(ISLAM, POWER and EMPIRE – continued)
The Umayyad Mosque in Damascus built during Mu'awiyah's reign as caliph. It replaced the Christian basilica of Saint John the Baptist, which had replaced the Roman Temple of Jupiter, which had replaced the temple dedicated to Haddad, the Aramean god of thunder. Muslims and Christians agreed to partition the church between them, and they began to perform their rituals side by side. For 70 years Christians and Muslims prayed under the same roof. –click to enlarge–
Mu'awiyah or someone of his clan bribed Ali's son to give up his claim as caliph. This for the time being ended the challenge for the caliphate from the Hashimites. Mu'awiyah shifted the caliphate's city from Medina in Arabia to Damascus in Syria, ending Arabia's primacy over Islam. But Arabs were free to move into areas that their armies had conquered.
In Damascus, Mu'awiyah presented himself as a champion of Islam, but unlike Ali he claimed no religious authority. His rule in Damascus rested on the loyalty of Christians and on Syrian Arabs, most of whom had lived in Syria for centuries and were accustomed to state authority – unlike Arab tribesmen. Mu'awiyah's influential financial counselor was a Christian, and his favorite wife was both a Christian and an Arab. Mu'awiyah was ruling over an integrated Syria, where Christians and Muslims sometimes worshiped together.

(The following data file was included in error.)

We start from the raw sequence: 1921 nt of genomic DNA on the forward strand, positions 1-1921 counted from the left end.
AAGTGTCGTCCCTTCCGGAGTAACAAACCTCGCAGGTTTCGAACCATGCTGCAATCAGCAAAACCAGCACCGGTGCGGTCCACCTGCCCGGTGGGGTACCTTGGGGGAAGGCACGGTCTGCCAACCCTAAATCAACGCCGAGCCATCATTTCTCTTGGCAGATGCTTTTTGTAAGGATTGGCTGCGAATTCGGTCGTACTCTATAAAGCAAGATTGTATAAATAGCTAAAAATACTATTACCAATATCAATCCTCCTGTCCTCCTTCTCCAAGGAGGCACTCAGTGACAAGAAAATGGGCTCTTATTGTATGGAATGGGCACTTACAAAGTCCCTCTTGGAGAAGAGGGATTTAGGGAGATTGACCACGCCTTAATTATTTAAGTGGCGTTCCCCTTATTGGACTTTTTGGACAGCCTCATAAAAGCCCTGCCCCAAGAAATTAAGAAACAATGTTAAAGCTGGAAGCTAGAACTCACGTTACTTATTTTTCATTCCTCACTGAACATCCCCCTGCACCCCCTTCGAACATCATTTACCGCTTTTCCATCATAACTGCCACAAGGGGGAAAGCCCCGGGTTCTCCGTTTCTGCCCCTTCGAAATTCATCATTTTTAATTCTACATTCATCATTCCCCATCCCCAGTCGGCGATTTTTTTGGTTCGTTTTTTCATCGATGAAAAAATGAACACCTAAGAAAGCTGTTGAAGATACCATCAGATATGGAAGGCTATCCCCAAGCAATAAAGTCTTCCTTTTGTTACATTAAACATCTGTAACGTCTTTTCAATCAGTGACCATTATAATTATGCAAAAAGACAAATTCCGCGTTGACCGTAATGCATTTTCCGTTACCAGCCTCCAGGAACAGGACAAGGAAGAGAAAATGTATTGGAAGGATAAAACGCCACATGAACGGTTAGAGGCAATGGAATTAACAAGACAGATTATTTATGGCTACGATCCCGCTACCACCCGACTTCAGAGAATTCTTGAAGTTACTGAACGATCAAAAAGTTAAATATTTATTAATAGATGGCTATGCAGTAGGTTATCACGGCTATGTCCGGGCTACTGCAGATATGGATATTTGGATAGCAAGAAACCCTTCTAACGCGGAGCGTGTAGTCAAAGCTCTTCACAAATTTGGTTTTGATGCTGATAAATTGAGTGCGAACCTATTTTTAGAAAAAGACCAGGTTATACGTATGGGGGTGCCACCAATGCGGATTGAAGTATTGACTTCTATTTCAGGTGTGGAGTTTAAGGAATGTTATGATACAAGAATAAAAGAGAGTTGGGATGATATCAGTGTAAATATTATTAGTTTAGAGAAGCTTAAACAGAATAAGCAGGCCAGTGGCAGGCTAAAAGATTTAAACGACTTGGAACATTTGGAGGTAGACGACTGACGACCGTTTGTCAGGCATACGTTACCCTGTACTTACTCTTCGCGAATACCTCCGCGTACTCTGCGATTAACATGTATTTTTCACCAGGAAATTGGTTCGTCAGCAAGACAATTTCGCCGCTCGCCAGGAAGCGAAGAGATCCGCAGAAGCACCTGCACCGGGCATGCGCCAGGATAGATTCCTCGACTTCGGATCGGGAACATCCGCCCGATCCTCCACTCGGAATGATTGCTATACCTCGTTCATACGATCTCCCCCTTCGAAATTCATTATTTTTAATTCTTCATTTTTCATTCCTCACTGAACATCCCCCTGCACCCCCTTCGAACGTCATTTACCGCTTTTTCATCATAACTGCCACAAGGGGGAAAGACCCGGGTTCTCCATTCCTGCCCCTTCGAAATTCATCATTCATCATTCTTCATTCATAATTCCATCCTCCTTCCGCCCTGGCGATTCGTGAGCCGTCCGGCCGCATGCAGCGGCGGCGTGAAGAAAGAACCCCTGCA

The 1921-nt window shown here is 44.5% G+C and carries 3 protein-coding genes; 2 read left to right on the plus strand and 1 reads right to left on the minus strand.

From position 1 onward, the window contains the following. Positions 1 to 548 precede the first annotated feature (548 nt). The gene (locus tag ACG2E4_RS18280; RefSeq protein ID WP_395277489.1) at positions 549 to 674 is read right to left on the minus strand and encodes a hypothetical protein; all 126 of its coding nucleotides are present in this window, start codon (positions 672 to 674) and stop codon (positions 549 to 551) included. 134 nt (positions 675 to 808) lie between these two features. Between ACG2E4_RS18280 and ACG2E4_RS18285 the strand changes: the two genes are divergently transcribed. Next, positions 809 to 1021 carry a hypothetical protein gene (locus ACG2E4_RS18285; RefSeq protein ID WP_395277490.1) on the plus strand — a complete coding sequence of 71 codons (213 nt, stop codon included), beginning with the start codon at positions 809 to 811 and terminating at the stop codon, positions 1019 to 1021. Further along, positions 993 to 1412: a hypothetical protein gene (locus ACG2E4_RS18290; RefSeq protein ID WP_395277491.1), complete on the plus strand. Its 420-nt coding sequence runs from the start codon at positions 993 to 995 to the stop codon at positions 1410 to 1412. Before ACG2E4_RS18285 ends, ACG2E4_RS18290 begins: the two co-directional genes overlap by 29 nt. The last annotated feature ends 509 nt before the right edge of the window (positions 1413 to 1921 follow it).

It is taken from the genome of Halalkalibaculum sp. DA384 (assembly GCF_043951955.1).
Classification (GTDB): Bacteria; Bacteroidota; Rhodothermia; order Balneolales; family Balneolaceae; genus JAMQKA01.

Mu'awiyah tried to rule the empire with concern for agreement of an old sheik (chieftain). He met with members of the nobility regularly at his palace. He received delegations from the provinces in order to accept complaints and smooth over differences between tribes. He displayed mild composure and self-control. He used persuasion and compromise, managing the empire through capable governors and maintaining personal relations with local leaders.
Mu'awiyah's fellow Umayyad clan members bribed and cultivated the friendship of various sheiks, whom they made responsible for the behavior of their people. Criticized for the gifts he distributed, Mu'awiyah replied that civil war would cost more. He gave Arabs participation in rule by creating a council of sheiks as a consultative body with local executive powers, and he created another consultative body representing tribes. He wanted to replace kinship ties with identity to the broader Islamic community. He also surrounded himself with splendor and ceremony in an effort to increase the prestige of his office, taking as his model Constantinople's emperors.
Mu'awiyah re-established the tax-system of provinces sending money to the central treasury, and he saw to it that taxes were collected regularly. In the area around Medina and Mecca he supported projects that improved methods of agriculture. He reorganized his army, abandoning tribal units and modeled his army on Constantinople's armies. At his army's core were Christians, Muslims, Syrian Arabs and Yemenites. And he began building a new navy.